Character Names II

Names come from everywhere. But the most important source, albeit unreliable, is your own brain.

There are several ways to use your brain to craft character, country, or weird species names with your brain. These ways I have found useful.

The first way is to use real words. They could be nouns, adjectives, or adverbs or anything. We don’t always realize it, but there are words that really impact us. Serve reminds me of a horizontal sword edge. Trust has a outer layer. Think about various words and the feelings, thoughts, and emotions that come to your head when you focus on them. The out from the word “chariot” beige, a faint red, and white comes. Hope is round, a pomegranate. Don’t worry if they sound weird, just focus on the thoughts that come to surface.

Focusing on words lets you become more familiar with them. By this time Chariot is as natural as “sword” or “and.” Hey, did you notice Chariot was capitalized? If you didn’t you’re getting familiar with the word too. So familiar it could be a name. It does look cool on the screen doesn’t it? Try saying it. Chariot. If you had to give a character that name, what would he be like. Recall the thoughts you had of that word. Do they match the character you came up with, if not in personality, just appearance?

Try this with a few different nouns. Be bold. Daring. I’m looking at the WordPress editor, and I see an image of a gear. Gear. The guy with that name could also have the name Hector or Frank. Or Wrench. Here’s a risky one. Publish. A last name, maybe. Gear Publish. Gear Publish. Gear Publish. Gear Publish. Does it sound normal yet?

Words don’t always work as names. Preview might be one of those (this is all from the editor). It doesn’t look good on paper, first of all, and sounds odd for an MC. How can we change it to sound good? First, focus on the sounds of the word. I think it sounds French. If you enunciate the last syllable and pucker your lips, you get more of an ü (strong “oo”) sound. Now focus on the feelings you get from the word. I see a very, very, very light purple, almost white, with very, very, very faint codes in the background in a slightly darker purple.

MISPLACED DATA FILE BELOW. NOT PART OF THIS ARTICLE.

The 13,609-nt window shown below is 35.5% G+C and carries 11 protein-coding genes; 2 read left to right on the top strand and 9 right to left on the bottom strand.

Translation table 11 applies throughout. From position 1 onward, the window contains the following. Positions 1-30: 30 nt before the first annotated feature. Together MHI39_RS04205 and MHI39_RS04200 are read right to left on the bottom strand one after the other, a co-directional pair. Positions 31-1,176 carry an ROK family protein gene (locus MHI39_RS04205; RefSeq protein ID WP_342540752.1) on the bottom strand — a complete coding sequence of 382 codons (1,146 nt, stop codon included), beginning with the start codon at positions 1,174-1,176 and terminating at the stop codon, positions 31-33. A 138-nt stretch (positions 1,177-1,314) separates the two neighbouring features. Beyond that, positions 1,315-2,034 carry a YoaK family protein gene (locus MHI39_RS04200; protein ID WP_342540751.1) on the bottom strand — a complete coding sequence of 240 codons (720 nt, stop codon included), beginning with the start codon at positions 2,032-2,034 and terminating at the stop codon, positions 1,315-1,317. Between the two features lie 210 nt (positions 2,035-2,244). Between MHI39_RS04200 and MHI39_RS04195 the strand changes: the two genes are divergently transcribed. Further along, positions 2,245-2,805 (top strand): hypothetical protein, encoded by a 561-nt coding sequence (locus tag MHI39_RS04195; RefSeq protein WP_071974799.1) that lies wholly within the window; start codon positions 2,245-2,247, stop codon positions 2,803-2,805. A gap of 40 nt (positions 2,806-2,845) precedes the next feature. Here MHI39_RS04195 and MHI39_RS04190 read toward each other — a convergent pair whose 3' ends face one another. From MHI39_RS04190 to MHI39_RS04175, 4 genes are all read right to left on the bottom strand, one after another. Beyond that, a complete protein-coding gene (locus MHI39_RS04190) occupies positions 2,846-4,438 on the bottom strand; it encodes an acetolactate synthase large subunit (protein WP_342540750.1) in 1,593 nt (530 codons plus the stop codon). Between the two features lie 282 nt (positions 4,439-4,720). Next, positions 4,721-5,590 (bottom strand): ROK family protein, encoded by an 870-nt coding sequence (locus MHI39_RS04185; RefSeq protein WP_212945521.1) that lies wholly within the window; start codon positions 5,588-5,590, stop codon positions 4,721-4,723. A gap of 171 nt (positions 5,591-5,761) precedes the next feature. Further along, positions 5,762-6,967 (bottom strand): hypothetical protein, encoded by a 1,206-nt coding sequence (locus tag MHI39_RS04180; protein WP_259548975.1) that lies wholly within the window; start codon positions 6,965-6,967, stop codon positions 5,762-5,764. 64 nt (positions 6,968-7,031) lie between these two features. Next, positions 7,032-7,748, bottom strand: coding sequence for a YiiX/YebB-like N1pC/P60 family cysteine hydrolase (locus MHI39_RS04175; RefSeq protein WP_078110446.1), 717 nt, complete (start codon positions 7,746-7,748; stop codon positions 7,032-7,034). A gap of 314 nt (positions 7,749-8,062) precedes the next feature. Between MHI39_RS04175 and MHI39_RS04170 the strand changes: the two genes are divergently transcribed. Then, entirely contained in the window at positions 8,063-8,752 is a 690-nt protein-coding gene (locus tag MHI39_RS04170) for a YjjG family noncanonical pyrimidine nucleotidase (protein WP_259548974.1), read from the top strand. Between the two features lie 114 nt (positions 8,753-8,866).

That’s not bad. It sounds like “prune” which is purple as well. It still sounds French. I’m thinking an LOTR Elf-like girl, pale skin, light blue eyes.

What’s another one. If I look back on what I’ve written so far, I see the word “ways.” This too, is not all that good by itself. Sound it out. Draw the feelings. What if we try to draw a larger attention to the “s” sound at the end. Wayss. It looks cool on paper. Say it. Does it sound cool? If you take the “w” away, it sounds like “ice.” Can that be expanded upon? What other words come into your head? Snow, cube, frozen…

You can also play with words in a more bold way. Sdrawkcab meht plif. Flip them backwards. Some words, like preview, don’t work backwards. But some do, and turn into completely different sounding words, or names if you like them enough. Snow. Wons. Not bad. Cube. Ebuc. Maybe not for a character, but for an old brooke or stream. Perhaps if you change the spelling, it would work better. Frozen. Nezorf. A Dwarf name, a mountain troll, something like that. Snake. Ekans. I love this one. It brings a feel of aboriginal life, daring and hunting. Chair. Riahc. If you take off the “c,” you’ll get a cool sounding name, that looks cooler on the page and is easier to say as Ryah.

Did you see how many names we just created? Go back and count. You’ll find ten, some that need work, some that are perfect.

If you try these exercises, you’ll come up with tens of completely original names. Here are some promts:

  • Come up with ten names using these methods. Revise them and make them perfect. If there’s one you don’t like, ditch it and make a new one. Try to use words that impact you and bring various emotions or thoughts in your head. Or you can be more daring an look around your room and use what they’re called to make names. Slippers. A clumsy servant who has a Cockney accent. Camera. Aremac. Erema. A girl whose parents never said goodbye…
  • Come up with the owners of these names, trying to use the feelings that come with the word there name was based off of.

Thank you. To God be the glory.


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